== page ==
On July 11, 1999, about 1430 Eastern Daylight Time, a Piper PA-22-108, N4595Z, was substantially damaged during a forced landing near Isle of Wight, Virginia. The certificated private pilot was not injured. Visual meteorological conditions prevailed and no flight plan was filed for the personal flight conducted under 14 CFR Part 91. Use your browsers 'back' function to return to synopsisReturn to Query Page
The pilot stated that the airplane began to vibrate slightly while in cruise flight, at about 1,800 feet above the ground. The pilot also noticed a decrease of 100 rpm on the engine tachometer, and decided to return to the Hampton Roads Airport (PVG), Portsmouth, Virginia. As the airplane continued toward PVG, the engine began to shake violently, and the engine rpm decreased rapidly. The pilot selected a freshly cut peanut field, reduced engine power, and started a descent to a forced landing. After realizing the airplane would not make it to the selected field, the pilot attempted to add power, but the engine did not respond. The airplane then landed short, struck corn stalks, nosed over, and came to rest inverted.
Examination of the wreckage by a Federal Aviation Administration Inspector revealed that the left rear cylinder on the engine had separated from it's mounting flange. Damage to the engine crankcase was local to the vicinity of the failed cylinder. The engine turned smoothly by hand, and the remaining three cylinders were not damaged.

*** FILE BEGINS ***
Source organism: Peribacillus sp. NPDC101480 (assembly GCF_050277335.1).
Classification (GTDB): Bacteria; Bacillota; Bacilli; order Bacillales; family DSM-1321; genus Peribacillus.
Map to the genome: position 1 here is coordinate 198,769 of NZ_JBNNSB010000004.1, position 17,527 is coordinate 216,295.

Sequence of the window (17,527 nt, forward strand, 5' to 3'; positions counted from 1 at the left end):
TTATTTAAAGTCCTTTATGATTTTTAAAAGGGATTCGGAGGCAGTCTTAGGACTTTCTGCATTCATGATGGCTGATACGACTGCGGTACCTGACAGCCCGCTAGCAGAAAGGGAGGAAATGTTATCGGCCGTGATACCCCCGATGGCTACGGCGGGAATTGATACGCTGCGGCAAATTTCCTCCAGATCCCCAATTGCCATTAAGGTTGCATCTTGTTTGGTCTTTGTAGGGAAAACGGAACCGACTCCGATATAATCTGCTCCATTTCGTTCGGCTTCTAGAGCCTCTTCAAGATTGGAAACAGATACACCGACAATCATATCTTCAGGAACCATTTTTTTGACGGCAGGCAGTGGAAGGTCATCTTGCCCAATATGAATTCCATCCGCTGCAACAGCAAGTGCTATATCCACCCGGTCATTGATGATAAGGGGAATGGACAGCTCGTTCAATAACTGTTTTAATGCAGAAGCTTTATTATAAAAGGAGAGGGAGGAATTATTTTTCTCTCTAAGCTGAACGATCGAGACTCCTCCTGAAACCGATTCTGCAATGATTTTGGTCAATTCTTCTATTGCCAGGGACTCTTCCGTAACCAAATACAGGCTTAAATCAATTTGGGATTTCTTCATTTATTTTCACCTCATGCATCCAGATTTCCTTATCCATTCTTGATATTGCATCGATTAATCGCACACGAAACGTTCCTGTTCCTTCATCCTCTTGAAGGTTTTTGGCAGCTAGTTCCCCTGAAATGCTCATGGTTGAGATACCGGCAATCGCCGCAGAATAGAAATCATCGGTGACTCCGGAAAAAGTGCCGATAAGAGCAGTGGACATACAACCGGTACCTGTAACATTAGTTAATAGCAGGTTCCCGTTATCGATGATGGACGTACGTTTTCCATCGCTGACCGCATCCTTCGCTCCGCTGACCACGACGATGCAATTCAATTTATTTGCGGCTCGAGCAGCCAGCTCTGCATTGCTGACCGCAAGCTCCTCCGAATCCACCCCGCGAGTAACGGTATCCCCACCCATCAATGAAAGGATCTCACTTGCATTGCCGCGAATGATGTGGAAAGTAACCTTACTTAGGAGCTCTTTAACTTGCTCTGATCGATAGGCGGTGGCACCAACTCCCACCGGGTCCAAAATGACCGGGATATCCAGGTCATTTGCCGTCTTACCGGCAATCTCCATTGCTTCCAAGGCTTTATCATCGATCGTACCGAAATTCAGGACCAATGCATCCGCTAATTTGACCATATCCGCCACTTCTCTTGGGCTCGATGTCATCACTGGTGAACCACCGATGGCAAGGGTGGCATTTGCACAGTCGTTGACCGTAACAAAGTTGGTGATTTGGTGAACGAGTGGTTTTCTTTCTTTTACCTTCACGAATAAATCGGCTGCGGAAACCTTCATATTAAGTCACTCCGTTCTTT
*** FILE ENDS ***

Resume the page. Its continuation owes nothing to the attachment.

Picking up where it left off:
The Inspector further revealed that the engine had accumulated about 13 hours since it was overhauled during the month of January 1999, by the facility where the pilot worked. All four cylinders were replaced on the engine with chromed cylinders purchased from an outside source, then overhauled by the engine overhaul facility. The total time and cycles of the engine and cylinders, prior to the overhaul, could not be determined.
The pilot additionally stated to the FAA Inspector that he had been trying to locate a mysterious oil leak on the side of the engine of the failed cylinder.
The failed cylinder was forwarded to the NTSB Materials Lab in Washington, D.C. on August 4, 1999. According to the NTSB Materials Lab Factual Report, the cylinder was separated through the eight and eleventh fins outboard of the attachment flange, along a fracture plane that spiraled slightly around the cylinder. A fatigue origin was found approximately at the bottom of the radius between the tenth and eleventh fins, from the inboard end of the cylinder barrel. Severe corrosion attack was also observed on the fin immediately adjacent to the origin location. Corrosion damage was also noted in the radius, including a corrosion pit from which the crack arrest features appeared to emanate. The corrosion pit was filled with a non-conductive substance. Energy-dispersive spectroscopy of the material revealed large amounts of titanium, a common material in many paints. A large amount of oxide on the surface of the fracture, which resists cleansing, prohibited observation of fatigue striations on the surface.